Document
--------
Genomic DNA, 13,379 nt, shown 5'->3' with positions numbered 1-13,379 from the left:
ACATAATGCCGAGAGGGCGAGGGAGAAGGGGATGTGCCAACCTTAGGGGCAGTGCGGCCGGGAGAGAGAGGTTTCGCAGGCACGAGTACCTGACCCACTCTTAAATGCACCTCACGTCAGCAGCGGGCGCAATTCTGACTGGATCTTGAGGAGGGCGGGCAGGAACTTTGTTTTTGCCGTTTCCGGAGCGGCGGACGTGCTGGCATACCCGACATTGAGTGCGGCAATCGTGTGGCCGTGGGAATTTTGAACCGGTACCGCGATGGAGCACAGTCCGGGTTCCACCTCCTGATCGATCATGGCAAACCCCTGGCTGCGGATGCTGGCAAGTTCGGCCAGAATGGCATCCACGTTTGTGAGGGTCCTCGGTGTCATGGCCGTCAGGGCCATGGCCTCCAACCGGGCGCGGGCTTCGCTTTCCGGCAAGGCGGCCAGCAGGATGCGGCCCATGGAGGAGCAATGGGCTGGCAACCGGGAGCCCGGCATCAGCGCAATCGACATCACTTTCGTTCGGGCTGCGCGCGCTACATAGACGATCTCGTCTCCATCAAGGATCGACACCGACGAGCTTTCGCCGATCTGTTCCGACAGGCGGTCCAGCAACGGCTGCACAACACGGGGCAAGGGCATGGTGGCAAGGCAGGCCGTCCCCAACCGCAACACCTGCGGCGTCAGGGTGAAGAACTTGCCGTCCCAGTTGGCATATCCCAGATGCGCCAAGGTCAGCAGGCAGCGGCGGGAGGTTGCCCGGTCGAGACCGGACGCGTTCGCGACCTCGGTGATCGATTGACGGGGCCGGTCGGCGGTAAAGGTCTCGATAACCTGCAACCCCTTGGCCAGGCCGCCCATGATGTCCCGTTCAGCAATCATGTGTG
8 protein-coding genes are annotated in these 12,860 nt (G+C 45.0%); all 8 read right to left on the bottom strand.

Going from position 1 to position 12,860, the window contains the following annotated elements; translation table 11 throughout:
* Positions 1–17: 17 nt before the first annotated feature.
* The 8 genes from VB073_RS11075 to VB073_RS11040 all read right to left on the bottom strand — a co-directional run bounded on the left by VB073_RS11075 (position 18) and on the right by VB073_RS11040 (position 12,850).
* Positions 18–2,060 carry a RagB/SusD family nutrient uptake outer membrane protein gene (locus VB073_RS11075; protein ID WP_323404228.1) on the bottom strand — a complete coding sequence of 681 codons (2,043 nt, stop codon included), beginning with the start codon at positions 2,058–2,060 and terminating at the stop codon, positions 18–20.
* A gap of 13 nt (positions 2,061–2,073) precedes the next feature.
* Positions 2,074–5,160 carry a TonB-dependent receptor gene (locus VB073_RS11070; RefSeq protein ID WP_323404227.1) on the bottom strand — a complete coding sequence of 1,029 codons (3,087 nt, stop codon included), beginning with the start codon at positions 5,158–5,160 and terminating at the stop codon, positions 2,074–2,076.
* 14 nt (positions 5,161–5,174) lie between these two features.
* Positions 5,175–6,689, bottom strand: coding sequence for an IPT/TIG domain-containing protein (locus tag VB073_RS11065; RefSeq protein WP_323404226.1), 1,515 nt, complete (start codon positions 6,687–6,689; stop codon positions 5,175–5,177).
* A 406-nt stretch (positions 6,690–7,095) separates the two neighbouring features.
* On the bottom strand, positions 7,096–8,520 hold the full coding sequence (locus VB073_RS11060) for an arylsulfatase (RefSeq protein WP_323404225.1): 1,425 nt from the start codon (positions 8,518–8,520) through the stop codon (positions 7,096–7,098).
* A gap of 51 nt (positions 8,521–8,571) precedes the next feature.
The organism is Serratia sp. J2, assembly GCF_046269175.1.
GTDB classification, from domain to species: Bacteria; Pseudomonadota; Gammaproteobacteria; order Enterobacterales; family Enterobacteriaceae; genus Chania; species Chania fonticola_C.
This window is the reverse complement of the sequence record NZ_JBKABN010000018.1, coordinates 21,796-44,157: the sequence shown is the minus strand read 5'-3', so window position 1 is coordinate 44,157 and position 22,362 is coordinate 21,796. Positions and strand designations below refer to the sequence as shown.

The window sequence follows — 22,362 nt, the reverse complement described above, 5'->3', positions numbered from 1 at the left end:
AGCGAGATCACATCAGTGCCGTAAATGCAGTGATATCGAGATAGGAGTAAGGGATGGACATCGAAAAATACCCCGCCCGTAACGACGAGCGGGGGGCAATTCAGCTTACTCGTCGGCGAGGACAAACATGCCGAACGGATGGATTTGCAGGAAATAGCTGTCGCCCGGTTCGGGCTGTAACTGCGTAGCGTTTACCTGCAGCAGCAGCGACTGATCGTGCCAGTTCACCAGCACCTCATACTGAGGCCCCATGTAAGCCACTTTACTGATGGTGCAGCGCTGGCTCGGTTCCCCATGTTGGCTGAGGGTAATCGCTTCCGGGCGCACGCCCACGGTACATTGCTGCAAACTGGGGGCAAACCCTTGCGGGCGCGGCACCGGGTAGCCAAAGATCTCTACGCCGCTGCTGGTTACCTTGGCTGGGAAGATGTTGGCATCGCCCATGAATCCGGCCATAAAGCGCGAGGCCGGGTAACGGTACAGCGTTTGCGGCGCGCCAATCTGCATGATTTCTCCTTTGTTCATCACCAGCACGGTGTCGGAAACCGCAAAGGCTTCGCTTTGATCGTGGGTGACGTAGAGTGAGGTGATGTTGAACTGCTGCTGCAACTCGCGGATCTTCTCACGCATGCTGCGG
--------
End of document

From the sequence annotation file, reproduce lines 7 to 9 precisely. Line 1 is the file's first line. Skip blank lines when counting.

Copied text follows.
* Positions 18–2,060 carry a RagB/SusD family nutrient uptake outer membrane protein gene (locus VB073_RS11075; protein ID WP_323404228.1) on the bottom strand — a complete coding sequence of 681 codons (2,043 nt, stop codon included), beginning with the start codon at positions 2,058–2,060 and terminating at the stop codon, positions 18–20.
* A gap of 13 nt (positions 2,061–2,073) precedes the next feature.
* Positions 2,074–5,160 carry a TonB-dependent receptor gene (locus VB073_RS11070; RefSeq protein ID WP_323404227.1) on the bottom strand — a complete coding sequence of 1,029 codons (3,087 nt, stop codon included), beginning with the start codon at positions 5,158–5,160 and terminating at the stop codon, positions 2,074–2,076.